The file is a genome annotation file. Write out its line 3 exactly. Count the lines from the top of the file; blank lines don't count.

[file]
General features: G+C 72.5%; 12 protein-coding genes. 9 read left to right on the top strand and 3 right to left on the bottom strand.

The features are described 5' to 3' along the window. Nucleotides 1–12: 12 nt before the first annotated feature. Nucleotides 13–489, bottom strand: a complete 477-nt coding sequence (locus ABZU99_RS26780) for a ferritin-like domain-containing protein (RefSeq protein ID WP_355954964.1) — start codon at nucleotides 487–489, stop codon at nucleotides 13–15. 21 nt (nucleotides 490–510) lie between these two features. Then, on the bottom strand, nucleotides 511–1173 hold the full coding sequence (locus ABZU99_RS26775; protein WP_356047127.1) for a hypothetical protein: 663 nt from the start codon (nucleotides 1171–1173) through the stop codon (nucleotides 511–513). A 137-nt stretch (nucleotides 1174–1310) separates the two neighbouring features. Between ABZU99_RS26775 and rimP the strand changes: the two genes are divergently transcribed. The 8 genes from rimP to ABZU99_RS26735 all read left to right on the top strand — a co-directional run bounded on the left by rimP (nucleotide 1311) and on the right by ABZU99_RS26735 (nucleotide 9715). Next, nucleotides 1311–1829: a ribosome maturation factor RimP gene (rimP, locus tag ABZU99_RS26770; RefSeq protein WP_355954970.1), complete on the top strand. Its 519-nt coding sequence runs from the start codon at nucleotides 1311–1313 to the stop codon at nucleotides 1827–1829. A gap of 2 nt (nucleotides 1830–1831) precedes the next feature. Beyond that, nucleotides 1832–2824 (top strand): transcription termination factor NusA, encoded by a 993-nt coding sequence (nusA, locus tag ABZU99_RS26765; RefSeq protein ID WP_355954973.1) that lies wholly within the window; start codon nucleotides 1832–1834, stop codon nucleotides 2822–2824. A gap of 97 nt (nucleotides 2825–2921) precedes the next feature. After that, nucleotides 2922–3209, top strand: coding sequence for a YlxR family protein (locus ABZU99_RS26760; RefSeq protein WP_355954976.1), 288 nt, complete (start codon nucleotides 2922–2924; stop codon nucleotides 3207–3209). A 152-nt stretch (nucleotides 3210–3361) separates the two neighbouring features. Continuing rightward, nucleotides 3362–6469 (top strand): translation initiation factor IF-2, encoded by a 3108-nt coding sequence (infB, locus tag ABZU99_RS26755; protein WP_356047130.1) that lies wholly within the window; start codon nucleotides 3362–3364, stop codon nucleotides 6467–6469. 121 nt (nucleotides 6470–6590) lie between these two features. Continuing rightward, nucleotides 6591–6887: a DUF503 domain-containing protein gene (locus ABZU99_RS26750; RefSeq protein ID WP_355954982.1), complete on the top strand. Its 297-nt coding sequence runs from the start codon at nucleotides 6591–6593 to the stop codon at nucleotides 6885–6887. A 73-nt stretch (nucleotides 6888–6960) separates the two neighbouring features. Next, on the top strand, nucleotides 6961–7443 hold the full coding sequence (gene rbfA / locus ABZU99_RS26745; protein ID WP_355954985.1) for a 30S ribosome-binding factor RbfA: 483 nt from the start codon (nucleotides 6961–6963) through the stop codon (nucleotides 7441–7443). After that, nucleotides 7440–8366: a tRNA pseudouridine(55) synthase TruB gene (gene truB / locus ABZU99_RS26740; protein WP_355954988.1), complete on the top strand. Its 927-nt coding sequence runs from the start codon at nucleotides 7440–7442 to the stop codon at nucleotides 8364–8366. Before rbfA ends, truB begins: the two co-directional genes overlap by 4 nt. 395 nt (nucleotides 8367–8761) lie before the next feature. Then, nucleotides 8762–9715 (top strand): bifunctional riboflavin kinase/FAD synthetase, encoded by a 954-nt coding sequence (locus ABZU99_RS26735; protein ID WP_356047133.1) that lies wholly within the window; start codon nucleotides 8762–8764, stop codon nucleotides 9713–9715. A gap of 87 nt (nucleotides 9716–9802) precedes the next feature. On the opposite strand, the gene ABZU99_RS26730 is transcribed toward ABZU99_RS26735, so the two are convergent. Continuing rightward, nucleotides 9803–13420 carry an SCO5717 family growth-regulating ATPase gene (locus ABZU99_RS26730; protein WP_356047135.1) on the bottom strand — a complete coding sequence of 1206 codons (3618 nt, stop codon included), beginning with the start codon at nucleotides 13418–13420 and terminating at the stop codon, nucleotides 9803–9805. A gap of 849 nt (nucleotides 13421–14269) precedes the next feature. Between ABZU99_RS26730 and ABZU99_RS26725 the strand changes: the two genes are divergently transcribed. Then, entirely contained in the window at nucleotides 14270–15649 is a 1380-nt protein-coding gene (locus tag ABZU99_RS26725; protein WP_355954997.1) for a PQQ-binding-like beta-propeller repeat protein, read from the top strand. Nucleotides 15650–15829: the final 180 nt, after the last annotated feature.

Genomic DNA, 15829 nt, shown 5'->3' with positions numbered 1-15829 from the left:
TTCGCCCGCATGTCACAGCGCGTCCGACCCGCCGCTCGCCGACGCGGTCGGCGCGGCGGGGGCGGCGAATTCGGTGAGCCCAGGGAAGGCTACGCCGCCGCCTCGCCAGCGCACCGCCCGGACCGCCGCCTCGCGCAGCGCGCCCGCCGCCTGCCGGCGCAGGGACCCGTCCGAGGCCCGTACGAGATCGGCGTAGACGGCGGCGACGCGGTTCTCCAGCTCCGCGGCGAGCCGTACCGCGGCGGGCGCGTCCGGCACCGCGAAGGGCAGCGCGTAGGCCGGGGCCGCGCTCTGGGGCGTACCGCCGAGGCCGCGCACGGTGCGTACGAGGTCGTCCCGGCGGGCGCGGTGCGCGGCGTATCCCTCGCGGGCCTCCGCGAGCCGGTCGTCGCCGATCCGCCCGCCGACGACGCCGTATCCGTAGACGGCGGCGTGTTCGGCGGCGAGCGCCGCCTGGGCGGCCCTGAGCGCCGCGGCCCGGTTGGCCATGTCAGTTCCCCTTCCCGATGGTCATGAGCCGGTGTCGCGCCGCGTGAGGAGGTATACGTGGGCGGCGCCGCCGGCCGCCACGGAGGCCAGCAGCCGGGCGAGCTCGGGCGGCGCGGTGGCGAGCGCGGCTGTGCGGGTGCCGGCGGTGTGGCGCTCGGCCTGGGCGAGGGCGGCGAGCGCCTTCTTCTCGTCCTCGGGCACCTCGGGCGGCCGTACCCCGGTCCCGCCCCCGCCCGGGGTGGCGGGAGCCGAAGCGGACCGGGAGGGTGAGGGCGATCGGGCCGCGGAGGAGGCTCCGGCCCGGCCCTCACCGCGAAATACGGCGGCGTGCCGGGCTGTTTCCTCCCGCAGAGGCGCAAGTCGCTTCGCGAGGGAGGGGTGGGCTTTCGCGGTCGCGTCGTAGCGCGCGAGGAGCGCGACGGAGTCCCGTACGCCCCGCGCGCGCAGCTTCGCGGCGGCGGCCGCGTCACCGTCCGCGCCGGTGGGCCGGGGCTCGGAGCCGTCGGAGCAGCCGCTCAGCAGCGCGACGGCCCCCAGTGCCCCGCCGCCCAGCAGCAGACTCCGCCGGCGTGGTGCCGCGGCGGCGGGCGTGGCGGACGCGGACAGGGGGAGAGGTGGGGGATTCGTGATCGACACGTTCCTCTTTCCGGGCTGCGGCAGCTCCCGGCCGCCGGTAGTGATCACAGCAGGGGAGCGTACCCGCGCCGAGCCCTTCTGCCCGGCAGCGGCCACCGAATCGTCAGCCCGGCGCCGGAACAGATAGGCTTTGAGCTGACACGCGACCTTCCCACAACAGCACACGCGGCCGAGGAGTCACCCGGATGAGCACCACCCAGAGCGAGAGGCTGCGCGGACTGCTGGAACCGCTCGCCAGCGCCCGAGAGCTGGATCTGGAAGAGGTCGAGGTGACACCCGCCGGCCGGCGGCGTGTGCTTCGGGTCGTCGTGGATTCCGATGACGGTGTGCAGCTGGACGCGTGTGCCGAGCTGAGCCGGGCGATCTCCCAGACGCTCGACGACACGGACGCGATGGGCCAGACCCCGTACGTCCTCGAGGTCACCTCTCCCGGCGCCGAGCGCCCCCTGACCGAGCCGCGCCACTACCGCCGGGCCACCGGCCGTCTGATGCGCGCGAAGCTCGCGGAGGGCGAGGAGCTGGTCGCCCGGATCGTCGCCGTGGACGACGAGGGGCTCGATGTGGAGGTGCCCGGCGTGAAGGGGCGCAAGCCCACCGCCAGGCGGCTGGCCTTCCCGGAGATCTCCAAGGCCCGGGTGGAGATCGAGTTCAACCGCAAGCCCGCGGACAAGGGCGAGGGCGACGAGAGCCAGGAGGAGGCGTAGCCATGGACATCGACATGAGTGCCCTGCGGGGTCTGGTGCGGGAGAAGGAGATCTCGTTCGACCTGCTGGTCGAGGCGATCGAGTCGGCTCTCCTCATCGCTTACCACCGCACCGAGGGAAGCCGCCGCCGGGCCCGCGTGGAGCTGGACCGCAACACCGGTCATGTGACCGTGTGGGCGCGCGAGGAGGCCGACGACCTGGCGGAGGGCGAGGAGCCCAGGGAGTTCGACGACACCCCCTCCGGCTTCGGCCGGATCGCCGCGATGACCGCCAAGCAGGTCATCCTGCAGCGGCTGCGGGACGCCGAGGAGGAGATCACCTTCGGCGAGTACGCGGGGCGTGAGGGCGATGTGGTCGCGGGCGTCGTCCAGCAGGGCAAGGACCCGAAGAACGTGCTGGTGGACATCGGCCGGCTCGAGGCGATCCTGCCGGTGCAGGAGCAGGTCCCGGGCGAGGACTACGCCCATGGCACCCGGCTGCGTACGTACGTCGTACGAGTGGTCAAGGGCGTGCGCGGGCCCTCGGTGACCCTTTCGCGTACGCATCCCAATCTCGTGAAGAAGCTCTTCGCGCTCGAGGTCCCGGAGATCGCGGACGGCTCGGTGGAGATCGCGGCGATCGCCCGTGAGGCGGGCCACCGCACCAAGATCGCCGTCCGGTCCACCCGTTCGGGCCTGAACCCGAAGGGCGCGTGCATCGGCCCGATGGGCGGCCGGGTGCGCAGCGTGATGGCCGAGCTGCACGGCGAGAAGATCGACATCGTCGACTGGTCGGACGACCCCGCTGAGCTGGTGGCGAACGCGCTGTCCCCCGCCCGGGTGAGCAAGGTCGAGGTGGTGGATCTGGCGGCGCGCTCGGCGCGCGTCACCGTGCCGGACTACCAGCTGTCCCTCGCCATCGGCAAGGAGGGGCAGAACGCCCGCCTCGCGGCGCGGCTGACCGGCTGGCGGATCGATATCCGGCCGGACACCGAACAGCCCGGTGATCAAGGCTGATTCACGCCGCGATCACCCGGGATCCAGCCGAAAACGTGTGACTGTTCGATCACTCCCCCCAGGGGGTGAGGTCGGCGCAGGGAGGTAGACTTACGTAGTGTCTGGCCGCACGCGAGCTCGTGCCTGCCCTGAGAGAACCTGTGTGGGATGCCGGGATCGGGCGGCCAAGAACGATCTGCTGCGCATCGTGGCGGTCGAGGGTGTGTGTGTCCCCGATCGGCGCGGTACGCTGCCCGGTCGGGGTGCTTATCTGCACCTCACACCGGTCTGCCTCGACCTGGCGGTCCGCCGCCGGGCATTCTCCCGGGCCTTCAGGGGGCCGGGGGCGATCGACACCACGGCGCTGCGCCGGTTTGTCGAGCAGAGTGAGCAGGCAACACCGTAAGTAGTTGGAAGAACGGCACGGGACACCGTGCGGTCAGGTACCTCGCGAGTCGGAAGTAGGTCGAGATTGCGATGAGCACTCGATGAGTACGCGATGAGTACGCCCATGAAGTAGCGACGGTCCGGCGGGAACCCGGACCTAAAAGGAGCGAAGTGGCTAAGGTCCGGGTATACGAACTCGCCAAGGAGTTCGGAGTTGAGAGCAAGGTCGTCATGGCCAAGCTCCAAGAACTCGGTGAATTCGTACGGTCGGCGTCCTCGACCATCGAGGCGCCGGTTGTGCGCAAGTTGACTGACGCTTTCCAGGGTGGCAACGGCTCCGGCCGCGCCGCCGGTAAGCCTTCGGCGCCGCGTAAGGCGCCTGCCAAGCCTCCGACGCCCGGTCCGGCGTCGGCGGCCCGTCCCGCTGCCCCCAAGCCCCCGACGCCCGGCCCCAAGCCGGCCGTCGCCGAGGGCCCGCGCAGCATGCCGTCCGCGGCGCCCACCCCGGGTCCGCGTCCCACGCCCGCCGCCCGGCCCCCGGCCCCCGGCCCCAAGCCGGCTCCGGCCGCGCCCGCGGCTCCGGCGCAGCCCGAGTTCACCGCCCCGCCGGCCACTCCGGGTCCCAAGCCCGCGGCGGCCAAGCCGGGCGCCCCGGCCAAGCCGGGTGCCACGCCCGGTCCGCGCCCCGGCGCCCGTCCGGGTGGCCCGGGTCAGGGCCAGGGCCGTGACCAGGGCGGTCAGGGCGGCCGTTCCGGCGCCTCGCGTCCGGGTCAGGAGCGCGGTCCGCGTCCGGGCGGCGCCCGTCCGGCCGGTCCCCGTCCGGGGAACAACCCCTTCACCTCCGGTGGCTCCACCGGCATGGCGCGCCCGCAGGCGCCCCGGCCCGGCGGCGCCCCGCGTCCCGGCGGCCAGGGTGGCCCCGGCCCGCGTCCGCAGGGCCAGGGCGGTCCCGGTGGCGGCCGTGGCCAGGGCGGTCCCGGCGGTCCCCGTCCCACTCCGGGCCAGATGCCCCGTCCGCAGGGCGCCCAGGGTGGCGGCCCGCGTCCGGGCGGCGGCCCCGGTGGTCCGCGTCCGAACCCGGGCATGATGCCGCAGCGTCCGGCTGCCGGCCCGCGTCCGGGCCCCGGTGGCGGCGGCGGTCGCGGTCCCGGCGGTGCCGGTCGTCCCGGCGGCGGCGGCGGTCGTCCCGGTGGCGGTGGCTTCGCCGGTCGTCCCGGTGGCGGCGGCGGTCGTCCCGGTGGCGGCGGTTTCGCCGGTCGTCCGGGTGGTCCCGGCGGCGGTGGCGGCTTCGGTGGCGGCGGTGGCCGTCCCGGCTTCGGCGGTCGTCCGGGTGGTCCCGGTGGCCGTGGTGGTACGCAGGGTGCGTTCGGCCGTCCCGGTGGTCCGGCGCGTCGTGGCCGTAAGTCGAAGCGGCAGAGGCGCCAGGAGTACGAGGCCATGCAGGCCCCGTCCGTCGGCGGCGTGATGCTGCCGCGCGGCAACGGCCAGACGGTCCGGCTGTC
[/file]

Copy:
Genomic DNA, 15829 nt, shown 5'->3' with positions numbered 1-15829 from the left: